[ v19 p520 ]
The decision of the Authority follows:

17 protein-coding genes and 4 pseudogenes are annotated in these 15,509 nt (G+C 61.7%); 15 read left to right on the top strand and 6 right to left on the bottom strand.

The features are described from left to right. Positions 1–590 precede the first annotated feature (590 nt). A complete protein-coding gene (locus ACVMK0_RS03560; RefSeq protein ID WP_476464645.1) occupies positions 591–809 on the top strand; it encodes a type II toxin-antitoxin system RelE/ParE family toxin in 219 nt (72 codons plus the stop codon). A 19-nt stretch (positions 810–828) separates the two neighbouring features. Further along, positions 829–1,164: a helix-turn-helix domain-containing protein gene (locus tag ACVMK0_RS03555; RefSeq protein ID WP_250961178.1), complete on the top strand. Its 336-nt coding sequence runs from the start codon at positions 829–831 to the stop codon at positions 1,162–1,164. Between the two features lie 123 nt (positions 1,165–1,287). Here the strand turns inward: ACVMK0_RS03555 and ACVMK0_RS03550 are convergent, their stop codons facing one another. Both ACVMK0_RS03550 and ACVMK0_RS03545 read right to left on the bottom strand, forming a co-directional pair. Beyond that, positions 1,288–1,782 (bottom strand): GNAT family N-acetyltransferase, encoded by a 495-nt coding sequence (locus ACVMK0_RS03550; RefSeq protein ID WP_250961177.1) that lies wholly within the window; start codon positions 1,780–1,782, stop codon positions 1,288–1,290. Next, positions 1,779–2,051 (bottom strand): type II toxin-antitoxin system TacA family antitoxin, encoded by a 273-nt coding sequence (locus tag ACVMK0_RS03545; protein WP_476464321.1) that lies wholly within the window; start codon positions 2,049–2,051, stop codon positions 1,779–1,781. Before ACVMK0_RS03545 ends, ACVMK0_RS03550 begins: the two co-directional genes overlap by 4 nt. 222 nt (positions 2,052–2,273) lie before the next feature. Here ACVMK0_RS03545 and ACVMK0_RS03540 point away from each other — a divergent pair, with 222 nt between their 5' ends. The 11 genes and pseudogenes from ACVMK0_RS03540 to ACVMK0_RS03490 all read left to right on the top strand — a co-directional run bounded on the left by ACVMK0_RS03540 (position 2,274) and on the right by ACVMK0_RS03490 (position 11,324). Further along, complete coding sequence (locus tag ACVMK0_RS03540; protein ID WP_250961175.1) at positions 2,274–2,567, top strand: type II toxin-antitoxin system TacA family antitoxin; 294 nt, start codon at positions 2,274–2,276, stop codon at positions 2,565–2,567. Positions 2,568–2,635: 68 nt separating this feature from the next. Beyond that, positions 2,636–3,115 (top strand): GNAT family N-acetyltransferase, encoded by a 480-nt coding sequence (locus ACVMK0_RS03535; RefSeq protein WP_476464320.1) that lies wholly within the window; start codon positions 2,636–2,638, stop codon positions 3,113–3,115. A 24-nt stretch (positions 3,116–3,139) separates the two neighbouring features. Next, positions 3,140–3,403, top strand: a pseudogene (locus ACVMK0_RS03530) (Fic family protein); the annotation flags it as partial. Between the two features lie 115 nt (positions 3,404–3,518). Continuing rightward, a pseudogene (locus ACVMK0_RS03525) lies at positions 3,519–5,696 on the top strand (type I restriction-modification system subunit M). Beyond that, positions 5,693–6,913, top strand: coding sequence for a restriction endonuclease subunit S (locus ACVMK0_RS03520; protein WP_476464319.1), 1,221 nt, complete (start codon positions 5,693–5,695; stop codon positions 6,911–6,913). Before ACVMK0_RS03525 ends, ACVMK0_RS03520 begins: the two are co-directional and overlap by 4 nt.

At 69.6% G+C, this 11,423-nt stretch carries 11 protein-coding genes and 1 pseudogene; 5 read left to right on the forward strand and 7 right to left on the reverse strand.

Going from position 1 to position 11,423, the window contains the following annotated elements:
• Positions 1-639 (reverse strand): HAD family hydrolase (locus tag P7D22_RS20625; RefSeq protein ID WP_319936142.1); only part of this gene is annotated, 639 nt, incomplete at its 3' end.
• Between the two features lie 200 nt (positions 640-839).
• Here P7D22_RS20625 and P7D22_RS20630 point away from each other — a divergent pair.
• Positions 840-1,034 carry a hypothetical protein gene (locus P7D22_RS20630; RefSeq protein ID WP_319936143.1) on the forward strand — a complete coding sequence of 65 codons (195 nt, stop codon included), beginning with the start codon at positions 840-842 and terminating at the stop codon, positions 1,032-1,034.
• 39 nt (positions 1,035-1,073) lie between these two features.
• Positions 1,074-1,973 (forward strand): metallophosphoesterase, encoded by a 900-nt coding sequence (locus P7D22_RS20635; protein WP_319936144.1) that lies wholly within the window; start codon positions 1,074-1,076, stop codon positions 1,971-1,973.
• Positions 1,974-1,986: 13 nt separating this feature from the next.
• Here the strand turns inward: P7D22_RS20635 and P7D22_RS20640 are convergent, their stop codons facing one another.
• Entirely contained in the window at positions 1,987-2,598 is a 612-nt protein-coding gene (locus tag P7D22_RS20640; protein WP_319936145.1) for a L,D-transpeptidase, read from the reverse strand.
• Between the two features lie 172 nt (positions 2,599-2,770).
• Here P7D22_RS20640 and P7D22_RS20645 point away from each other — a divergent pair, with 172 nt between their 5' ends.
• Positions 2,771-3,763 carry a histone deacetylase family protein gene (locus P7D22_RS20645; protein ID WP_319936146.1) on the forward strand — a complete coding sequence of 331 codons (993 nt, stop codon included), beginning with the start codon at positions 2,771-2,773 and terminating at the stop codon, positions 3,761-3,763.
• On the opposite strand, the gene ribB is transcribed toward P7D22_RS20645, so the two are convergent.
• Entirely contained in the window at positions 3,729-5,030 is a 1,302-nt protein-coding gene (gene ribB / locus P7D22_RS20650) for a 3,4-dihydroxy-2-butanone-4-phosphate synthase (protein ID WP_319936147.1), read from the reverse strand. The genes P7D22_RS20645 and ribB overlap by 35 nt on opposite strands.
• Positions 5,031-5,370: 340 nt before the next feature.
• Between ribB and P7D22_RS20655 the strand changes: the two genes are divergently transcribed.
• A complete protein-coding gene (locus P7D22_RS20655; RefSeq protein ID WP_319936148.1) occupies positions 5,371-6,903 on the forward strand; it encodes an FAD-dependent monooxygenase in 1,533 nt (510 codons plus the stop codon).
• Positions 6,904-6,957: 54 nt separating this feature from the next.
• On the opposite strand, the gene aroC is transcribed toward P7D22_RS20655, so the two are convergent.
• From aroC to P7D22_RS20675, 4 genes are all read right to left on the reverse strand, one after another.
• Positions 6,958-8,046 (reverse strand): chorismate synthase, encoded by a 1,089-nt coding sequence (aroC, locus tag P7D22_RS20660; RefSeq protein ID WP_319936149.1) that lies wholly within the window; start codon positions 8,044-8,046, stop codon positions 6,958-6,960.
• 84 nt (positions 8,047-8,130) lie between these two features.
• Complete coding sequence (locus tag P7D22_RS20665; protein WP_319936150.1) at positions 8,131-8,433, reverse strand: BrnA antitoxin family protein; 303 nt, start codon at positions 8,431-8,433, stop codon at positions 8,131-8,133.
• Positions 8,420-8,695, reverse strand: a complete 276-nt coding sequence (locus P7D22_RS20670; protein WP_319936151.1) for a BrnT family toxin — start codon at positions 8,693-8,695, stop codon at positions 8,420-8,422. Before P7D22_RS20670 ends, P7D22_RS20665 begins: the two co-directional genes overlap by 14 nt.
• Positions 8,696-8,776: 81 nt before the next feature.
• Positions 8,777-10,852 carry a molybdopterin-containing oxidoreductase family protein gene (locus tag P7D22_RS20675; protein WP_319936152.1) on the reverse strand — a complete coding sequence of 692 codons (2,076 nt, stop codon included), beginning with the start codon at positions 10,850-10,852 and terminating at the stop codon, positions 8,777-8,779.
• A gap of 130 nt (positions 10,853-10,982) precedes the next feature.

19 FLRA No. 66 AMERICAN FEDERATION OF GOVERNMENT EMPLOYEES, LOCAL 1738, AFL-CIO Respondent and VETERANS ADMINISTRATION MEDICAL CENTER SALISBURY, NORTH CAROLINA Charging Party Case No. 4-CO-47 DECISION AND ORDER The Chief Administrative Law Judge issued his Decision in the above-entitled proceeding, finding that the Respondent had not engaged in the unfair labor practices alleged in the complaint and recommending that the complaint be dismissed in its entirety. Thereafter, the General Counsel filed exceptions to the Chief Judge's Decision and a supporting brief, and the Respondent filed an opposition thereto. Pursuant to section 2423.29 of the Authority's Rules and Regulations and section 7118 of the Federal Service Labor-Management Relations Statute (the Statute), the Authority has reviewed the rulings of the Chief Judge made at the hearing and finds that no prejudicial error was committed. The rulings are hereby affirmed. Upon consideration of the Chief Judge's Decision and the entire record in this case, the Authority hereby adopts the Chief Judge's findings, conclusions and recommendation, as modified herein. The Complaint alleged that the Respondent, American Federation of Government Employees, Local 1738, AFL-CIO, violated section 7116(b)(1) and (3) of the Statute when it removed unit employee Kenneth Poteat from his position as Union steward because he discharged his duties as an employee by reporting to the Agency in compliance with Agency policy that another employee engaged in patient abuse. The Chief Judge found that "there is every reason to suspect that Poteat violated Union policy and that he was removed, in effect, for conduct unbecoming an officer." He further found that while the report of alleged patient abuse by a fellow employee caused his removal as steward, he could not find that the Union's motive in removing Poteat was punishment or reprisal. Section 7116(b)(1) of the Statute makes it an unfair labor practice for a labor organization "to interfere with, restrain, or coerce any employee in the exercise by the employee of any right under this chapter(.)" In agreement with the conclusion of the Chief Judge, the Authority finds that the section 7116(b)(1) allegation has not been established. Thus, reporting alleged patient abuse is not itself a protected right under the Statute, and the section 7116(b)(1) allegation must therefore be dismissed. However, contrary to the Chief Judge, the Authority finds that removing Poteat from his position as Union steward after he reported alleged patient abuse violated section 7116(b)(3) of the Statute. Section 7116(b)(3) makes it an unfair labor practice for a labor organization to "coerce, discipline, fine, or attempt to coerce a member of the labor organization as punishment, reprisal, or for the purpose of hindering or impeding the member's work performance or productivity as an employee or the discharge of the member's duties as an employee(.)" As found by the Judge, all agency employees are required to sign a memorandum which provides that an employee who "witnesses any unkindness, rudeness, or violence of any kind toward a patient and does not promptly report it to the proper authority is subject to disciplinary action," including discharge. Poteat filed such a report which led to his removal as steward. The Authority finds that the Union's action in removing Poteat as steward in the circumstances of this case had the effect of coercing him or disciplining him for the purpose of hindering or impeding his work performance or the discharge of his duties as an employee. The Union's removal of Poteat thus violated section 7116(b)(3) of the Statute. ORDER Pursuant to section 2423.29 of the Federal Labor Relations Authority's Rules and Regulations and section 7118 of the Federal Service Labor-Management Relations Statute, it is hereby ordered that the American Federation of Government Employees, Local 1738, AFL-CIO, shall: 1. Cease and desist from: (a) Coercing or disciplining a member of the labor organization for the purpose of hindering or impeding the member's work performance or productivity as an employee or the discharge of the member's duties as an employee by removing the member from the position of Union steward because he made a report in accordance with Agency policy. 2. Take the following affirmative action in order to effectuate the purposes and policies of the Federal Service Labor-Management Relations Statute: (a) Reinstate Kenneth Poteat to his position as Steward-Building Management Service, Veterans Administration Medical Center, Salisbury, North Carolina. (b) Post at the business office of the American Federation of Government Employees, Local 1738, AFL-CIO, and in normal meeting places, including places where notices to members and unit employees represented by the American Federation of Government Employees, Local 1738, AFL-CIO, are customarily posted, copies of the attached Notice on forms to be furnished by the Federal Labor Relations Authority. Upon receipt of such forms, they shall be signed by the President of the American Federation of Government Employees, Local 1738, AFL-CIO, or his designee, and shall be posted for 60 consecutive days thereafter, in conspicuous places, including all places where notices to members and other employees are customarily posted. Reasonable steps shall be taken to insure that such Notices are not altered, defaced, or covered by any other material. (c) Submit appropriate signed copies of said Notice to the Veterans Administration Medical Center for posting in conspicuous places where unit employees of AFGE, Local 1738, AFL-CIO, are located, where they shall be maintained for 60 consecutive days from the date of posting. (d) Pursuant to section 2423.30 of the Authority's Rules and Regulations, notify the Regional Director, Region IV, Federal Labor Relations Authority, in writing, within 30 days from the date of this Order, as to what steps have been taken to comply herewith. IT IS FURTHER ORDERED that the portion of the complaint alleging violation of section 7116(b)(1) of the Statute be, and it hereby is, dismissed. Issued, Washington, D.C., July 31, 1985 Henry B. Frazier III, Acting Chairman William J. McGinnis, Jr., Member FEDERAL LABOR RELATIONS AUTHORITY NOTICE TO ALL MEMBERS AND OTHER EMPLOYEES PURSUANT TO A DECISION AND ORDER OF THE FEDERAL LABOR RELATIONS AUTHORITY AND IN ORDER TO EFFECTUATE THE POLICIES OF CHAPTER 71 OF TITLE 5 OF THE UNITED STATES CODE FEDERAL SERVICE LABOR-MANAGEMENT RELATIONS WE HEREBY NOTIFY OUR MEMBERS AND OTHER EMPLOYEES THAT: WE WILL NOT coerce or discipline a member of the labor organization for the purpose of hindering or impeding the member's work performance or productivity as an employee or the discharge of the member's duties as an employee by removing the member from the position of Union steward because he reported patient abuse in accordance with Agency policy. WE WILL reinstate Kenneth Poteat to his position as Steward-Building Management Service, Veterans Administration Medical Center, Salisbury, North Carolina. (Union) Dated: . . . By: (Signature) (Title) This Notice must remain posted for 60 consecutive days from the date of posting, and must not be altered, defaced, or covered by any other material. If employees have any questions concerning this Notice or compliance with its provisions, they may communicate directly with the Regional Director, Region IV, Federal Labor Relations Authority, whose address is: 1776 Peachtree Street, NW, Suite 501, North Wing, Atlanta, Georgia, 30309 and whose telephone number is: (404) 881-2324. -------------------- ALJ$ DECISION FOLLOWS -------------------- Case No. 4-CO-47 Jane P. Danowitz, Esq. and Jimmy R. Whitman For the Respondent William H. Hardwick For the Charging Party Barbara S. Liggett, Esq. For the General Counsel Before: JOHN H. FENTON Chief Administrative Law Judge DECISION Preliminary Statement This is a proceeding under the Federal Service Labor-Management Relations Statute, 92 Stat. 1191, 5 U.S.C. 7101, et seq. On December 30, 1980, the Acting Regional Director for Region IV, issued a Complaint and Notice of Hearing, alleging that Respondent, in violation of Section 7116(b)(1) and (3) of the Statute, /1/ removed employee Kenneth Poteat from his position as Steward-Building Management Service, because Poteat discharged his duties as an employee by reporting to the Agency in compliance with Agency policy, that another employee of the Agency engaged in patient abuse. Respondent admitted removing Poteat as Steward, but denied that Poteat was removed as Steward for reporting the incident of patient abuse and denied the commission of any unfair labor practice. The matter was heard on March 24, 1981, in Salisbury, North Carolina. All parties were afforded full opportunity to examine witnesses, to introduce evidence and to file briefs. On the basis of the entire record, including my observations of the witnesses and their demeanor, I hereby make the following findings of fact and conclusions: Findings of Fact Local 1738 represents over 1000 employees of the Salisbury Veterans Administration Medical Center, in units of professional and nonprofessional people. About 40 or 50 Building Management employees, including Kenneth D. Poteat, are in the nonprofessional unit. Poteat was hired as a housekeeper in December, 1979 and was assigned to the psychiatric ward in August. Shortly after his transfer into the psychiatric ward, one of the two Union stewards servicing the Building Management employees was promoted out of the unit, and the search for a successor was begun by Local 1738's Steward Committee, which consisted of Executive Vice-President Bobby Wilhelm and Chief Steward William Yost. At least three people were considered: Poteat, Ralph Fleming and Jimmy Cureton. After interviewing Poteat, the committee recommended him, notwithstanding his lack of experience, with the understanding he would learn on the job by observing other stewards. On August 7 the Committee recommended to Local President Jimmy Whitman that Poteat be appointed, noting that a "poll of building management service employees on several candidates showed a majority of support for Mr. Poteat." On August 15, Whitman appointed him steward. /2/ Poteat never took any part in any representational duties. His Union activities consisted of attendance of one Union meeting. Early in September, Chief Steward Yost received complaints about Poteat's appointment as Steward, and his relationship with management, particularly that he spent a great deal of time "cultivating" Building Manager Darrell Moore. At that time, Chief Steward Yost discussed these complaints with Local President Whitman and Executive Vice-President Wilhelm. Whitman advised the others that since Poteat had been a Steward for such a short time, they ought to give him a chance to work into being a good one. At about 10:30 a.m. on September 29, Poteat observed a Nursing Assistant punching and kicking a patient in the psychiatric ward. After telling another witness to the incident that he did not know whether he was going to say anything about it, he went to lunch. /3/ Upon his return he visited Building Manager Darrell Moore, told him of the incident, and asked what he should do. Moore told him he had to be the judge of that. Poteat then returned to the ward and confronted the Nursing Assistant, who told him that they were in a psychiatric ward, that you had to let those people know who was boss, and that he didn't come there to get hurt and he didn't care who knew it. Poteat then determined that he would make the report, but before leaving the ward was visited by Moore who told him that he had signed the memorandum promising to make such reports, and therefore had no alternative but to do it. He thereupon reported the incident to the Hospital Assistant Director. On the following morning Executive Vice-President Wilhelm and Chief Steward Yost visited him in the ward. They informed him that the telephone had been ringing all morning long with employee complaints. As recounted by Poteat, they told him: that people wanted me out of the union wanting to know what the heck I was doing, and I told them what had happened, and they let me sit there and tell them what had happened; and then after I got through telling them what I had reported, they told me that they didn't come up there for that, that they felt like I had "rendered myself useless" by reporting it, and that I didn't have the support of the Building Management employees. So I asked them, they told me that I should have come to them first being as I was a steward, and I asked them why, and they said they would have given me examples of employees that had been abused by patients and tried to make it more clear to me what position the employees was in . . . . They then invited him to take a poll to see how the Building Management employees felt about him. He suggested they take their own poll. They then took a sampling and reported back to Poteat the following day that it confirmed their view that nobody wanted him there anymore, and that he "could resign or be resigned." He refused to resign and on the following day, October 2, he received a letter from Local President Whitman removing him, effective immediately, from his position. The letter recited that the decision was based on the request of a large number of employees, that an overwhelming majority of Building Management employees did not trust him to properly represent them, and that it was necessary for the Union to have stewards who can represent employees. While Whitman's letter made no mention of the incident, it was based on a written recommendation from Steward Committee members Yost and Wilhelm, who said that they had talked to Poteat "concerning his action on September 29, 1980, and the effect this would have on his credibility and effectiveness" as a steward, and that they had concluded from their survey that he could no longer be effective. /4/ Removal from stewardship was the only respect in which Poteat's membership was affected. From this, Respondent argues that it did not attempt to interfere with Poteat's work performance. Noting the absence of evidence that any agent ever told Poteat that he should not have reported the alleged incident of patient abuse, and that Yost and Wilhelm told him they were not interested in his involvement in the incident, it argues that its only interest in the matter was its impact on his performance as steward and not on his performance as an employee. General Counsel argues that the purpose was punishment or reprisal for having reported the incident, as the swift removal of Poteat from his position would naturally discourage him and other employees from doing so, and the Union must be found to have intended the natural and foreseeable consequences of its actions. There is here no hard evidence that the Union was motivated to punish Poteat for breach of a policy against reporting patient abuse. There is, in fact, no evidence of such a policy, strongly as one suspects that, even if the Union does not openly buck the "regulation", it strongly disputes its implementation in some cases. Patient abuse, like police brutality, has much emotional freight, and it is clear that some staff members are fearful of it, if not victims of, the violence of patients. Since one man's application of necessary restraint may be viewed by another as unprovoked abuse, it is to be expected that there would be disagreement over what constitutes a reportable incident as opposed to defensive measures to be overlooked, and that ward staff, like policemen, would tend to unite in the effort to avoid second-guessing by authorities not directly involved in dealing with patients. Certainly the immediate and strong reaction of employees against Poteat which the Union here claims, suggests that a Union responsive to its members would disapprove of Poteat's conduct in this instance. Whatever happened, and we have no version but Poteat's, there is every reason to suspect that Poteat violated Union policy and that he was removed, in effect, for conduct unbecoming an officer. Nevertheless the Union, whether for reasons of conscience or of care and caution in a risky enterprise, evinced no concern, as such, with Poteat's report. At most, it told him that he should have first afforded it an opportunity to provide him (a man new to the ward) with examples of patient abuse of employees and to make clear to him the position the employees were in. Obviously, of course, Poteat's report caused his removal, for it led to the complaints which led to his removal. The facts of this record will not support a finding that the Union's motive in removing Poteat from office was punishment or reprisal. Rather, the evidence comports with the Union's professed purpose of removing an official who could no longer be effective. Nevertheless, if the Statute is viewed as prohibiting removal from office as punishment or reprisal, application of the common law principle that a person is held to intend the natural and foreseeable consequences of his actions would support an inference that such was the Union's purpose, for a clear consequence of such removal would be to discourage employees from complying with the patient abuse directive. /5/ Alternatively, it might be found that the nature of the conduct here renders motive irrelevant because it inherently tends to discourage employees/members from discharging their responsibilities as employees, i.e., that the Union's action is so destructive of the statutorily recognized obligation to the government that it cannot be tolerated, even where otherwise lawful objectives were at play. I need not resolve the question whether such an inference can appropriately be drawn, in view of my conclusion and recommendation that neither Section 7116(b)(1) or (3) was intended to curb a labor organization's power over its officers. Discussion and Conclusions There is a threshold question whether VA has standing to file this charge. That matter was resolved by the Authority in NTEU and NTEU Chapter 53, and IRS, 6 FLRA No. 37, in which it adopted the Judge's conclusion that any person may file a charge. As to the merits, the General Counsel contends that the removal of Poteat from appointive office violated Section 7116(b)(1) because it interfered with, coerced and restrained him in the exercise of the right to assist the Union as a steward by placing an impermissible price on such activity: a requirement that he reject a statutorily recognized duty owed his employer. He further argues that such conduct violated Section 7116(b)(3) because it had the natural and foreseeable effect of discouraging Poteat from discharging his duties to his employer, and is therefore to be viewed as having the purpose of hindering or impeding his work performance and of punishing him for doing his duty. Respondent counters that the Statute is designed to protect employees, as such, and members, as such, but not union officials or representatives, as to whom it has absolute power of appointment and removal. The Statute is silent in this context, with respect to Union officials. Explicitly, it protects employees in their right to form, join or assist labor organizations or to refrain therefrom, and members in their right to be free of coercion, discipline or fine "as punishment or reprisal, or for the purpose of hindering or impeding the member's work performance or productivity as an employee or the discharge of the member's duties as an employee." The legislative history does not indicate whether Congress intended, in providing such protection, to intrude into the relationship between a labor organization and its representatives. In National Treasury Employees Union and National Treasury Employees Union, Chapter 53, supra, the Federal Labor Relations Authority held that the Union violated Section 7116(b)(1) when it removed a steward from office because he gave testimony in a proceeding before the Authority. In doing so, the Authority cautioned that its holding "should not be construed as abrogating the union's control of its own internal affairs in the absence of a statutory violation such as here involved," and noted that its "order that the union steward be reinstated to his union position is, of course, confined to the circumstances of this case where . . . the union steward, except for his testimony at the Authority proceeding, would not have been removed from that position." The General Counsel, of course, argues that this case establishes that the protection literally accorded employees and members is not limited to shielding an individual from improper union conduct affecting employment or membership status as such, but extends to such persons in their capacity as union representatives. There is however, as discussed below, reason to believe that the protection afforded those who invoked the Agency's processes, or cooperate with it, is sui generis. The analog to this holding under the National Labor Relations Act may be helpful, although the parallel is somewhat weak for two reasons. While that Act, like this one, protects employees from union restraint and coercion in the exercise of their right to "form, join or assist labor organizations," Section 8(b)(1)(a) provides, in literal terms, for much greater deference to the right of a labor organization to manage its own internal affairs than is the case under our Statute. Thus the famous proviso to Section 8(b)(1)(a) states that the proscription of union restraint or coercion of employees in their fundamental right to form, join or assist contained in that "paragraph shall not impair the right of a labor organization to prescribe its own rules with respect to the acquisition or retention of membership therein . . . . " Our Statute, in Section 7116(b)(4) and 7116(c), contains elaborate constraints on a union's right to discriminate with regard to the terms or conditions of memberships, and recognizes as privileged management of internal affairs only the right of a union to enforce "discipline in accordance with procedures under its constitution or bylaws to the extent consistent with the provisions of this chapter." In addition, there is in the NLRA no counterpart to Section 7116(b)(3)'s prohibition of union interference with its members' discharge of their duties as employees or Section 7101(b)'s command that "the provisions of this chapter should be interpreted in a manner consistent with the requirements of an effective and efficient government." Notwithstanding these distinctions, examination of private sector cases can be instructive. Unlike the Authority, the NLRB has made it clear that the right to file a charge, or to give testimony in a Board proceeding serves a public interest of overriding importance, and must be protected even in the case of supervisors /6/ and of union members subjected to discipline which is ordinarily beyond the Statute's reach. /7/ Thus, to preserve unimpeded access to the very machinery Congress created for the vindication of statutory rights, the Board with Court approval, has extended its protection to categories of employees not normally protected and to matters which are normally considered internal union affairs. The Board has consistently protected union officers from removal based upon the filing of a charge, /8/ whereas it will not protect them where the removal is based, for example, upon criticism of the union's handling of a grievance /9/ or support for a defeated candidate. /10/ On the other hand, it has found the fining of a member for opposing incumbent union officers violative of Section 8(b)(1)(a) on the ground the union has no legitimate interest to protect. /11/ Whatever the balance struck between the rights of members and the organization, it is clear that the rights of officers are more limited because they must be accommodated to the organization's interest in effective and cohesive leadership. In Industrial Union of Marine and Shipbuilding Workers, supra, the Supreme Court, in addressing a member's expulsion for filing a charge, held that "(a)ny coercion used to discourage, retard or defeat that access (to the Board) is beyond the legitimate interests of a labor organization . . . . (T)he overriding public interest makes unimpeded access to the Board the only healthy alternative, except and unless plainly internal affairs of the union are involved." Notwithstanding this strong policy, and the Board's adherence to it in cases involving removal of officers for invoking its processes, the only such case to reach U.S. Circuit Court review was reversed. In NLRB v. Boilermakers (99 LRRM 2855, CCA 5), a divided Court held the union was privileged to remove a steward because of his failure to pursue his discharge grievance under the collective bargaining contract before filing an unfair labor practice charge against his employer. An important consideration in that case was that the union policy which the officer defied was one of adherence to negotiated processes, and thus was in harmony with the national labor policy of achieving industrial peace through collective bargaining. That element is missing here. /12/ Nevertheless, the distinction drawn between the rights of officers is a strong one, as is obvious from its application in circumstances where a "natural and foreseeable consequence" of the union's action was to impair free access to the Board. The instant case also has certain parallels to the law elaborated under the LMRDA, 29 USC 411(a)(2) and Sec. 529. The first of these grants union members the "right to meet and assemble freely with other members; and to express any views, arguments or opinions; and to express at meetings . . . views, upon candidates in an election or upon any business properly before the meeting," with certain limitations. The latter makes it unlawful for a union or its agent "to fine, suspend, expel or otherwise discipline any of its members for exercising any right to which he is entitled . . . under this chapter." Two lines of court authority developed, one holding that a union could not discharge an officer or employee for such political activity, and the other holding that a union can compel political loyalty from its officials. The conflict was resolved by the Supreme Court on May 17, in Finnegan v. Leu (110 LRRM 2321). The Court unanimously held that the term "discipline" referred only to retaliatory actions affecting a member's rights as a member, and therefore did not protect business agents fired for supporting an unsuccessful candidate for local union president. Noting that the Statute referred to members, the Court found that both the language and the legislative history of the "bill of rights" showed that Congress sought to protect rank and file union members-- not union officers or employees as such. In so holding, the Court observed that the three disciplinary sanctions specifically enumerated in Section 529-- "fine, suspension and expulsion-- are all punitive actions taken against union members as members." It is to be noted that our Act, in addition to enumerating two forms of traditional union sanctions against members-- discipline and fines-- also prohibits coercion-- a term not necessarily limited to the customary internal sanctions such as fines, suspension or expulsion. Thus it is not so easy here, as it was in Finnegan, to conclude that Congress intended to limit the prohibited conduct to such punitive actions as unions take against their members as members. In sum, I find no clear guidance in the language of the Statute, in its legislative history or in decisions construing this law or the somewhat similar provisions of the NLRA and the LMRDA. I think it is clear that cases protecting the right of union officials to file a charge or give testimony before the NLRB are unique and of no precedential value in this matter, as this agency is not here confronted with the compelling need to protect its own processes. Put otherwise, an agency charged by Congress with vindicating statutory rights is also charged with protecting access to, as well as cooperation in, those processes, if they are to be effective. /13/ It would seem that the Authority's NTEU case is, for like reasons, subject to the same limitation. Persuasive arguments can be made for finding a violation or for dismissal. The right to hold office is an incident of membership, and interference by an employer would surely not be countenanced. On the other hand, a union's right to circumscribe the conditions in which a member may hold office must also be recognized. Here Congress used the word "member," and clearly sought to insulate membership from union action based on the member's discharge of his duties to his employer. I am reluctant, in the absence of any indication that Congress meant to intrude into the relationship between a labor organization and its officers, to conclude that Section 7116(b)(3) was intended to protect members from anything more than the traditional sanctions used against members: threats, violence, fines, suspension and expulsion. Several considerations fortify this conclusion: it would appear that Congress' purposes are served altogether adequately by assuring that membership, as such, will not be affected by considerations of work performance; the Supreme Court's Finnegan decision suggests that Congress' use of the word members indicates that it sought to protect rank and file members as opposed to officers or employees of the union; and extending the word to cover the right to hold office would constitute an intrusion into the thicket of internal union politics which may be not only unnecessary, but mischievous in the extreme. In Finnegan, the Supreme Court found no indication that Congress, in protecting members from union discipline based on the exercise of their rights of free speech and assembly, sought "to establish a system of job security or tenure for appointed union employees." If, as certainly appears to be the case, the membership of Local 1738 does not want Poteat as a representative, its desire to remove him could be frustrated indefinitely. So long as he wished to hold the position and no convincing independent and justifiable reason for his removal intervened, action to replace him would arguably be based on the impermissible ground that he snitched on a fellow employee. This could involve the Authority in further litigation concerning the motives in any subsequent removal. The consequences for effective and cohesive leadership of the Local are obvious, whereas the usefulness of issuing and policing such a remedy is questionable. Accordingly, I recommend that this complaint, alleging violations of Section 7116(b)(1) and (3) be dismissed in its entirety. JOHN H. FENTON Chief Administrative Law Judge Dated: June 16, 1982 Washington, D.C. --------------- FOOTNOTES$ --------------- /1/ Sec. 7116. Unfair Labor Practice (b) . . . it shall be an unfair labor practice for a labor organization-- (1) to interfere with, restrain or coerce any employee in the exercise by the employee of any right under this chapter; . . . . (3) to coerce, discipline, fine, or attempt to coerce a member of the labor organization as punishment, reprisal, or for the purpose of hindering or impeding the member's work performance or productivity as an employee or the discharge of the member's duties as an employee. /2/ Stewards are not designated as "officers" in Respondent's Constitution and By-laws, which are silent with respect to their duties. responsibilities, term of office and removal. The President is responsible for their appointments and the Chief Steward is responsible for directing their activities. The latter are elective positions. /3/ All employees are required to sign a VA memorandum outlining Agency policy regarding patient abuse. It provides that an employee "who witnesses any unkindness, rudeness or violence of any kind toward a patient and does not promptly report it to the proper authority is subject to disciplinary action," including discharge. (G.C. Exh. 3). /4/ Mary Jordan, the other steward for Building Management employees, had grown to distrust Poteat, particularly what she viewed as his close relationship with Moore. Apparently after the incident she informed top Union officials that she was unwilling to serve as steward if they had to be associated with Poteat. /5/ See Radio Officers Union v. NLRB, 347 US 17 (1954). /6/ Oil City Brass Workers v. NLRB, 357 F.2d 466 (CCA 5), 61 LRRM 2318. /7/ Local 138, International Brotherhood of Operating Engineers, 148 NLRB 679 (fine) and NLRB v. Industrial Union of Marine and Shipbuilding Workers, 391 US 418 (expulsion). /8/ Local Union No. 204, Sheet Metal Workers International Association, 246 NLRB 318 and similar cases cited therein. /9/ New York City Taxi Drivers' Union, Local 3036, 231 NLRB 965. /10/ United Steelworkers of America, Local 2687, 237 NLRB 1355. /11/ Carpenters Local 22, United Brotherhood of Carpenters and Joiners of America, 195 NLRB 1. For a general discussion of the balance to be struck as between members and the organization, see Scofield v. NLRB, 394 US 423, 70 LRRM 3105. /12/ It should be noted that the Court found this was not a case of an officer being penalized for compliance with a legal duty, such as testifying before the NLRB in an already initiated action and that there was no evidence that the union was trying to regulate access to effective enforcement of employee rights. /13/ See Pedersen v. NLRB, 234 F.2d 417 (CCA 2), 38 LRRM 2227, where a supervisor fired for testifying in a Board proceeding, under subpoena, was held (by the Court) to be covered by that Act's protection of employees who give testimony, even though the Board has subsequently altered its discretionary jurisdictional standards and would not ordinarily have asserted jurisdiction over his employer.